Phil, It’s my feeling that ‘should’ does not generally carry the force of ‘must’ (however, it may with the help of surrounding words – see below). For example, if one said that the speed limit (which in practice really isn’t a limit) of 75 mph on Colorado interstate highways ‘should’ be obeyed. This strikes me as more of a suggestion that one ‘ought to,’ rather than a command to do so. However, in checking through a few dictionaries I found that the definition appears to be somewhat muddled:
Random House Unabridged seems to be saying that it means both MUST and OUGHT: “must; ought (used to indicate duty, propriety, or expediency): ‘You should not do that.’”
Merriam-Webster’s Unabridged never specifically says ‘must’ in any of its 6 definitions, but it does use the word ‘necessity,’ which, as far as I’m concerned, means an ‘imperative’ requirement and thus would seem to have the same force as ‘must.’ However, the only one-word synonym that they offer in their lengthy discussion is ‘ought.’:
2) Used in auxiliary function to express duty, obligation, NECESSITY, propriety, or expediency <“for 'tis commanded I should do so”— Shakespeare> <”but now he is dead, why should I fast”>— 2 Samuel 12:23 (Revised Standard Version)> <“the law was then passed . . . that every senator should take an oath”— J.A.Froude> <“in such cases the officer should first give notice to those in the house”—Paul Wilson> <“and this is as it should be”— H.L.Savage> <”was determined that his son should have a good education”> <“you should brush your teeth after each meal”>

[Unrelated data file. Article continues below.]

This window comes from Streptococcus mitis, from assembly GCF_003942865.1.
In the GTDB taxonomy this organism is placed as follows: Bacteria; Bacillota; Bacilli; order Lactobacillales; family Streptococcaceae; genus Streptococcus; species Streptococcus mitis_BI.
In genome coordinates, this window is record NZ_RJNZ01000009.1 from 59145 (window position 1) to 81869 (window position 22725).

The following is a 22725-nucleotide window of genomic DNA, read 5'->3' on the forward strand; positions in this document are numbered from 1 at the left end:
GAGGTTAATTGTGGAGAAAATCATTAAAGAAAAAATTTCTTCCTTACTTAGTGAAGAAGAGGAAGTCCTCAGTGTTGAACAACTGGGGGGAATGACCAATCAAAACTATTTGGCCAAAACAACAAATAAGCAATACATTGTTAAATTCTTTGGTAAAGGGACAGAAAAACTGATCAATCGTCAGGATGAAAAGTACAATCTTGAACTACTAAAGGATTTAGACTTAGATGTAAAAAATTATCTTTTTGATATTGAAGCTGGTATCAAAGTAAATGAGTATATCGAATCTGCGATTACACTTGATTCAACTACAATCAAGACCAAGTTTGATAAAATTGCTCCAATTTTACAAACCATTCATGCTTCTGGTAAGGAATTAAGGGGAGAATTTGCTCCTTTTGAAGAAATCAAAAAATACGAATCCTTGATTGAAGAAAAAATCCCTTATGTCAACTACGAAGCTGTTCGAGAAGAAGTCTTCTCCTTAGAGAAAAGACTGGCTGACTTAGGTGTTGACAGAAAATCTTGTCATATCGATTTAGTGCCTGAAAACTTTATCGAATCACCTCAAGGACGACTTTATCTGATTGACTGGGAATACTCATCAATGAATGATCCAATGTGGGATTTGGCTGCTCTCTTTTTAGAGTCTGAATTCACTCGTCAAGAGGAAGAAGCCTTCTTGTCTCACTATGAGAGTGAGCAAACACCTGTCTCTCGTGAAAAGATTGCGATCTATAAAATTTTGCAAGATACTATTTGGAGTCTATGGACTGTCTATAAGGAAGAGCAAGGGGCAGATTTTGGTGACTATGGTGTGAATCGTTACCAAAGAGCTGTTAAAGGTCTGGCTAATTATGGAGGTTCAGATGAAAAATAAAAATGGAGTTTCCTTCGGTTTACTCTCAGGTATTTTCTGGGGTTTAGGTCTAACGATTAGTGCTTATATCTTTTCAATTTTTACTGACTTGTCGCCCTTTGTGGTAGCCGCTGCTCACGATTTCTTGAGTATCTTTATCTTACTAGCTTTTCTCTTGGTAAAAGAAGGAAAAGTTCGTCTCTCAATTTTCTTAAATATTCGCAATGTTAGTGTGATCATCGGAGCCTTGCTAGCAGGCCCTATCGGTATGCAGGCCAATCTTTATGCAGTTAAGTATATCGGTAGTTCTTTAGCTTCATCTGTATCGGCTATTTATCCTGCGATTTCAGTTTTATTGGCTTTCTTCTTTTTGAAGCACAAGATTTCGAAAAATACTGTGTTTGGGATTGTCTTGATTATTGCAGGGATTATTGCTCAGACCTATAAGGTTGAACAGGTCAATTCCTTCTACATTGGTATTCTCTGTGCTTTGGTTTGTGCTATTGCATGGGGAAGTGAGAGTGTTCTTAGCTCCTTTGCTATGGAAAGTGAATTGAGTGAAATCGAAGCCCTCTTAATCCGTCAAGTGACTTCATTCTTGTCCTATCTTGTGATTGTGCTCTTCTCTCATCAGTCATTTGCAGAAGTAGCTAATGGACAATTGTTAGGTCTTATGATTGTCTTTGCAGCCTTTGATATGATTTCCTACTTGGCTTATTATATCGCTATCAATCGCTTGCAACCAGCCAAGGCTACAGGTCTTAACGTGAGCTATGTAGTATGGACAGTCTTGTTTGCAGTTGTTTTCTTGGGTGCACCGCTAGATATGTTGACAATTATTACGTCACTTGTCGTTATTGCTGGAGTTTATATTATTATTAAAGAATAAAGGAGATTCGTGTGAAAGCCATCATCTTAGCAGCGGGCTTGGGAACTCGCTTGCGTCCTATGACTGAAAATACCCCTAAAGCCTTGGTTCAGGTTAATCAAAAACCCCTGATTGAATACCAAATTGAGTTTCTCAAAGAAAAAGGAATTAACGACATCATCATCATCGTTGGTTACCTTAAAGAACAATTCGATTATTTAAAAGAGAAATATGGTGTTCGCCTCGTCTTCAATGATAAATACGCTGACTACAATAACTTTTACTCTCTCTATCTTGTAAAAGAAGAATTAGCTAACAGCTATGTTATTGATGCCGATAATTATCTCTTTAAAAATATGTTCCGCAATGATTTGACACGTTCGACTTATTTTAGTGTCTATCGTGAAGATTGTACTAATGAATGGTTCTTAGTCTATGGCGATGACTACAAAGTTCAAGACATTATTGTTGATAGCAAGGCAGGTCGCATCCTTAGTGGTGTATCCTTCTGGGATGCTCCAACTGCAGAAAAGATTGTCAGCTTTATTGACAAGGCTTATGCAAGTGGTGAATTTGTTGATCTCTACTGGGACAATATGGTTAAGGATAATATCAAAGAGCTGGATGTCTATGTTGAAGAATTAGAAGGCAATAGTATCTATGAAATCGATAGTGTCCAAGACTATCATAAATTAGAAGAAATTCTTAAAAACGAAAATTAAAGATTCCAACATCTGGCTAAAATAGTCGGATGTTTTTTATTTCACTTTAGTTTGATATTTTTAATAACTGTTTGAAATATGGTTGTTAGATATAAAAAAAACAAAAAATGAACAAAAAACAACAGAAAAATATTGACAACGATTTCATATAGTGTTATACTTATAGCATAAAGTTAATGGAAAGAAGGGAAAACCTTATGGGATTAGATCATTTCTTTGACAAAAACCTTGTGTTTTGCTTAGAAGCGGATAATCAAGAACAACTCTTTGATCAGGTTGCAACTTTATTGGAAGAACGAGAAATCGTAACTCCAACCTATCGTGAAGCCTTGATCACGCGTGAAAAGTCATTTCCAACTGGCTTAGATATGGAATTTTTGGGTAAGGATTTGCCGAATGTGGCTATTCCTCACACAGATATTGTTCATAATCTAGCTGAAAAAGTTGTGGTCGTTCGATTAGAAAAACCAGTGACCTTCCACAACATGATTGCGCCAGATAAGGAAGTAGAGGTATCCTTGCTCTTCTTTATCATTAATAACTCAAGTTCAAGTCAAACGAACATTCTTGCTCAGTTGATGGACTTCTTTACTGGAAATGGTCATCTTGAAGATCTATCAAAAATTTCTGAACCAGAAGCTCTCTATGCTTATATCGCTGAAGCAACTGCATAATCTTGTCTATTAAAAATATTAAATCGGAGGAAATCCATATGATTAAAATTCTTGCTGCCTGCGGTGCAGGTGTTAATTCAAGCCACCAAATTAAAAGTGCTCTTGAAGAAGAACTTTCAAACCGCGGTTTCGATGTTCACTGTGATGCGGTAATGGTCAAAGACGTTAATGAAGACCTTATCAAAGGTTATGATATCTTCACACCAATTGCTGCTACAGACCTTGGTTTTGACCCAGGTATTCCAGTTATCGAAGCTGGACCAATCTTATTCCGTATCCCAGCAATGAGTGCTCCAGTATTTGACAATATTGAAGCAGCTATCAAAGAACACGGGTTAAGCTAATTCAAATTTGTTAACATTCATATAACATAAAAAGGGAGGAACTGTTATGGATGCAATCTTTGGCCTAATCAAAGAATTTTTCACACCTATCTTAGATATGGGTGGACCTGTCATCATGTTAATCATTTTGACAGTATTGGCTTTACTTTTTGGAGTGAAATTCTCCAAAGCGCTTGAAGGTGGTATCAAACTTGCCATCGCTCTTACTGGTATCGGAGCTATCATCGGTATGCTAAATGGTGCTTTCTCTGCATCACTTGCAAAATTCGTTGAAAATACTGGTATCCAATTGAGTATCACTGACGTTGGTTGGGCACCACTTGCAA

The ‘Shakespeare’ and the ‘senator’ quotes by force of the surrounding words appear to me to be imperatives.
5) Used in auxiliary function to express what is probable or expected <“this year's treasury deficit should be $6 billion or more”— T.R.Ybarra> <effects of the trends cited above should not be felt . . . for another decade”— A.W.Griswold> <it should be child's play for the three of us”—John Buchan> <recordings which should confuse even the most ingenuous listener”— Robert Evett> <“with an early start, they should be here by noon”>
The OED discusses ‘should’ under ‘shall’ and tells us that the imperative ‘shall’ is obsolete: “This conditional form of expression was from an early period substituted for the unconditional ‘shall’ in sense 2, and in modern English the present tense in this use is obsolete, and SHOULD = OUGHT TO.”
The American Heritage Dictionary lists the imperative (under ‘shall’) as archaic: “2) Archaic. a) To be able to. b) to have to; must”
So my vote is that ‘should’ is not an imperative, unless some surrounding words force it into being so. And I would certainly be very wary about using ‘should’ for ‘must’ in any legal document.
Ken – November 9, 2004
Reply from Ken Greenwald (Fort Collins, CO - U.S.A.)